What I Learned In The Hood
“My mama always used to tell me: ‘If you can’t find somethin’ to live for, you best find somethin’ to die for.” Tupac Shakur
The first thing I learned about the hood is that most ‘white’ people don’t have an idea of what they are talking about.
Here’s a story, Paul wanted to buy some marijuana and they drove into the projects of Paterson to buy a dime bag. Paul was in the passenger’s seat and rolled down his window with his ten dollars in his hand. The drug delaer promptly grabbed the ten dollar bill and punched Paul in the face and then ran away. What does that tell you?
A. The hood is a dangerous place.
B. Paul is a fool.
I have extensively studied ‘African American’ culture for a good number of years. I feel an affinity to the oppressed and I consider myself among their numbers. It is why I am ‘The Poet To The Poor’. Of course beside the academia there is my personal eight years of experience as a volunteer missionary to the inner city of Newark, New Jersey. Of which I was involved in outreach spanning the cities of Newark, Hillside and Irvington. I’ve knocked on several thousand doors and talked to hundreds of people.
When I was a child I heard a lot of racists jokes, none of which I would dare repeat. As I got older and I reflected on this, I realized that the young children espousing their filthy prejudices had zero contact with the brunt of their jokes. Still they were convinced of their ‘knowledge’ in their own minds.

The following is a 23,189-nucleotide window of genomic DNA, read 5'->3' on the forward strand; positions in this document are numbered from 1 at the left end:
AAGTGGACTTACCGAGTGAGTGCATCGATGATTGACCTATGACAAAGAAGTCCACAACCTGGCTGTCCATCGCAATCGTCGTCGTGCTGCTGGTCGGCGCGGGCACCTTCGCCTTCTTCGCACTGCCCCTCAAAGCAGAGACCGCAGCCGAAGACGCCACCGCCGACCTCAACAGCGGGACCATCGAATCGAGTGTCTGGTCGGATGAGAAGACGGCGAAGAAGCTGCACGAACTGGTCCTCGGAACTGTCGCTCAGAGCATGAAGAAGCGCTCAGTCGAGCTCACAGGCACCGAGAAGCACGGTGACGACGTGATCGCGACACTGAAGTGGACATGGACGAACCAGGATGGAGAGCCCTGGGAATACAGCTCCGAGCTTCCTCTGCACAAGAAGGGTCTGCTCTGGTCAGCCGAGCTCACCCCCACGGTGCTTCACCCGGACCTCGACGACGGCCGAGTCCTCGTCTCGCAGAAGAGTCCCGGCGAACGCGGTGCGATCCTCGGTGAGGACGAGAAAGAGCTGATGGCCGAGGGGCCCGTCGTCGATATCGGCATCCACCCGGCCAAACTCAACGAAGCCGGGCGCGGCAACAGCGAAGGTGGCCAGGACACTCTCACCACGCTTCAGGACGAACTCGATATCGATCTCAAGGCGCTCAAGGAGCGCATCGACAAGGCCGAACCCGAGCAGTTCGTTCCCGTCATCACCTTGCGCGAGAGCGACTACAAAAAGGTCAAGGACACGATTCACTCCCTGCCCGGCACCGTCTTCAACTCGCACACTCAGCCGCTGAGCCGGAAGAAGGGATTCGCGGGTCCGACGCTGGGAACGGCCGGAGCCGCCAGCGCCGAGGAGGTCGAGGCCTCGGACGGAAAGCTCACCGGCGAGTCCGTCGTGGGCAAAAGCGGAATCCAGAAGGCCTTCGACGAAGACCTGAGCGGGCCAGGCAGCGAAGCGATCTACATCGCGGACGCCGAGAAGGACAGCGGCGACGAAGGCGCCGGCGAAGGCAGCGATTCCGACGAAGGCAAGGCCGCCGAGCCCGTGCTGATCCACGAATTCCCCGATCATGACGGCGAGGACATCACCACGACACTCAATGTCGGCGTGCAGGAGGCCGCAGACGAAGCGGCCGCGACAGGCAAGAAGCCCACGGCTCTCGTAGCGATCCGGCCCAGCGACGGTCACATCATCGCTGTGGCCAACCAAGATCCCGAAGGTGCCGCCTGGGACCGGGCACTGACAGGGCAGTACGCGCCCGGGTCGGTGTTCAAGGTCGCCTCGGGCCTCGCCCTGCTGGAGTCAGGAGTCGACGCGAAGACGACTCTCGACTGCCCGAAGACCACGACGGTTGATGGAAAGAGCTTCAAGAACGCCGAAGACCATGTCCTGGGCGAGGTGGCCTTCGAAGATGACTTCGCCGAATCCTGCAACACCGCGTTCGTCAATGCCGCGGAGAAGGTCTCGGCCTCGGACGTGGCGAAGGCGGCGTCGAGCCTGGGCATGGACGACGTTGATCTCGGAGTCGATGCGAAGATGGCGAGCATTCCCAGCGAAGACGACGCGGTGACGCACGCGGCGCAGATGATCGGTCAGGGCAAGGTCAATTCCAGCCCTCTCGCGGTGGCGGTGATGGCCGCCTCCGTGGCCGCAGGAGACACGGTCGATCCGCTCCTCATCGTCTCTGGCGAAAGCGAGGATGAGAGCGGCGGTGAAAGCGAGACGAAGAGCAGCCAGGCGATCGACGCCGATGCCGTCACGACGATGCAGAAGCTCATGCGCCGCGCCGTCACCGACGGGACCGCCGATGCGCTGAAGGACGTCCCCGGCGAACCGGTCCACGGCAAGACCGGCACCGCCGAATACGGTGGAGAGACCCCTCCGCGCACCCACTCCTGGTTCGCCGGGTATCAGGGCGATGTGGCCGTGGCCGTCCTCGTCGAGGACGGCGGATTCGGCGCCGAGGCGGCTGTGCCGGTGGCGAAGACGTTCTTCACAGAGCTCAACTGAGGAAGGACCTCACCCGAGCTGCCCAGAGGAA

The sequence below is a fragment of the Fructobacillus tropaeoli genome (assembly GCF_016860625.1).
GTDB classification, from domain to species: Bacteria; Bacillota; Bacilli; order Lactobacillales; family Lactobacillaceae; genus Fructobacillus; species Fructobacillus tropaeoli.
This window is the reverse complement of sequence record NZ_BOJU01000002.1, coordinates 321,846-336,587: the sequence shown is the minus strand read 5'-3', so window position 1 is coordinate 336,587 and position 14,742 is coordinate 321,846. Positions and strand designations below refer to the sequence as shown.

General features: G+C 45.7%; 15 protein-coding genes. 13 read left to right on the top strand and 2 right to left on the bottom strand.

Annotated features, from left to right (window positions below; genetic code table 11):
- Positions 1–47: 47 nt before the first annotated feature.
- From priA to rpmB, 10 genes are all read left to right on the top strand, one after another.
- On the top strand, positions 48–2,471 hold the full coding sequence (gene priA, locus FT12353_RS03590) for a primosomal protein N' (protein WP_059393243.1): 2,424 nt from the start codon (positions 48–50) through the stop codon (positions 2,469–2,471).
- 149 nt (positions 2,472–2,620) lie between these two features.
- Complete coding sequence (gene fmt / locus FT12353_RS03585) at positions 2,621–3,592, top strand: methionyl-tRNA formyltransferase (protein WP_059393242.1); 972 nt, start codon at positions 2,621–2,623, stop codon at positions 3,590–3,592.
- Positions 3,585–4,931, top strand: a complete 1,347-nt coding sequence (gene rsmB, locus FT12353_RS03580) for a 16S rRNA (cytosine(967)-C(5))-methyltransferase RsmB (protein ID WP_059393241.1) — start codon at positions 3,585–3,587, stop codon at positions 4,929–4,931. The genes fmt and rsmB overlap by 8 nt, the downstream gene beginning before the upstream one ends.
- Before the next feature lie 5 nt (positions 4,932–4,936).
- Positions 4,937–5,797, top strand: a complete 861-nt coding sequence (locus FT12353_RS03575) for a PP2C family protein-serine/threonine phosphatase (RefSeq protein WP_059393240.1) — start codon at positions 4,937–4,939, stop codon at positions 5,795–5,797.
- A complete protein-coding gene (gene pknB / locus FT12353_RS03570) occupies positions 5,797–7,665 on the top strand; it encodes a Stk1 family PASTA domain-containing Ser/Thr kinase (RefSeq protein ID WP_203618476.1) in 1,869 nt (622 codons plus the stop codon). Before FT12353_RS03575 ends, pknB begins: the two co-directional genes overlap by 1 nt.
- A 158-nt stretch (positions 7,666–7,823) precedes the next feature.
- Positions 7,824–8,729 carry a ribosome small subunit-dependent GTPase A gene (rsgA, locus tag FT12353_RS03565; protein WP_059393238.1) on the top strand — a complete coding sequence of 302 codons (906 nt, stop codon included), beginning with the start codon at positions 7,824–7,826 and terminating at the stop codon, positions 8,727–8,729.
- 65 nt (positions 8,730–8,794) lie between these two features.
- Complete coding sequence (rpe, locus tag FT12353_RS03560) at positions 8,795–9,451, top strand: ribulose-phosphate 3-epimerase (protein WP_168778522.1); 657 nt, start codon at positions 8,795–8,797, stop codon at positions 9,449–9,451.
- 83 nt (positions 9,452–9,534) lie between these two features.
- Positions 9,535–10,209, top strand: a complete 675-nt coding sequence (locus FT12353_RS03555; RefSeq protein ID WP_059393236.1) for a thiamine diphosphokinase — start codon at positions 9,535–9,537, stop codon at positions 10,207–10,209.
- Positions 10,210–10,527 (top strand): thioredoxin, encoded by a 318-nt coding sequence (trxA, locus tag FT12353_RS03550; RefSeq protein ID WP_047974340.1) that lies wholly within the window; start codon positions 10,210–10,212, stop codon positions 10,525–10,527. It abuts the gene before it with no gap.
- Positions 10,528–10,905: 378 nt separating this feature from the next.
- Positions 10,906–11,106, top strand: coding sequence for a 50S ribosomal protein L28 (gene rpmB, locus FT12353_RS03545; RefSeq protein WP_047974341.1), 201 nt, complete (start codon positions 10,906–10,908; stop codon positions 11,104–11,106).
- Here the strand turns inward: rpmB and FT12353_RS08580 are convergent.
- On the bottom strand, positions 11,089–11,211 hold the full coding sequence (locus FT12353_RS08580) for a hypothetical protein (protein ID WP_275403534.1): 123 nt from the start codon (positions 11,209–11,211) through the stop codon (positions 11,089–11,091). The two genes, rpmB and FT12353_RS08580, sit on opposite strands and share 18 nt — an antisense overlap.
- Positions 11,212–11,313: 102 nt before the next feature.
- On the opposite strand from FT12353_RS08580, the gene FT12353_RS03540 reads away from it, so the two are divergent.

If there is a strength to the inner city I would have to say it is community. People are not as well of economically and thus lack resources. As such some have to scrap along on the kindness of others. This tends to bring about a giving spirit. Almost every time I went to the store by the church building on Chancellor Avenue I was asked for money or to buy something to eat. Since I was a ‘minister’ and reflected the church I’d gladly spend a dollar on coffee or a snack. Contrast to the nasty classmate who borrowed a dollar from me when he forgot his money but refused to pay me back.
There were several murders on the corner by our store front church building. Drugs are dealt openly on the streets. The drug dealers were very friendly to me and I never had a single problem with them except when they didn’t realize I was with the church. At these times I was viewed as a customer and asked to buy drugs. I just smiled and politely declined. It is true many of the residents in the area are very much afraid of the drug dealers, so much so they are afraid to go out.
The rampant racism in this country is evident in the fact that the hood itself exists. Just like Native Americans are corralled into a ‘reservation’ so are people of darker skin kept in ‘the hood’. Racism is promoted by the very rich who control this world as a means to keep poor people divided. If you have the poor whites putting down the poor blacks they’ll never united to defeat the rich, it’s as simple as that.
Funerals in the hood are well attended. I didn’t find that so where I grew up. Maybe I was isolated and unpopular but I didn’t see the same community that existed in my middle class, white, abode. It seemed like for the most part everybody was taking care of themselves.
To be perfectly honest I like things better in Newark than where I grew up. The people simply treated me better and kinder. Perhaps that has a lot to do with the great changes that had occurred in my life or that most of my associates are Christians.
So why quote Tupac? I am told that he tells it like it is, just like me.
Check out my life story in my memoirs More Than The Madness https://johnkaniecki.weebly.com/more-than-the-madness.html
Photos by Bill Gantz,
Kaniecki, J. (2017). What I Learned In The Hood. Psych Central. Retrieved on January 23, 2018, from https://blogs.psychcentral.com/fragments/2017/12/what-i-learned-in-the-hood/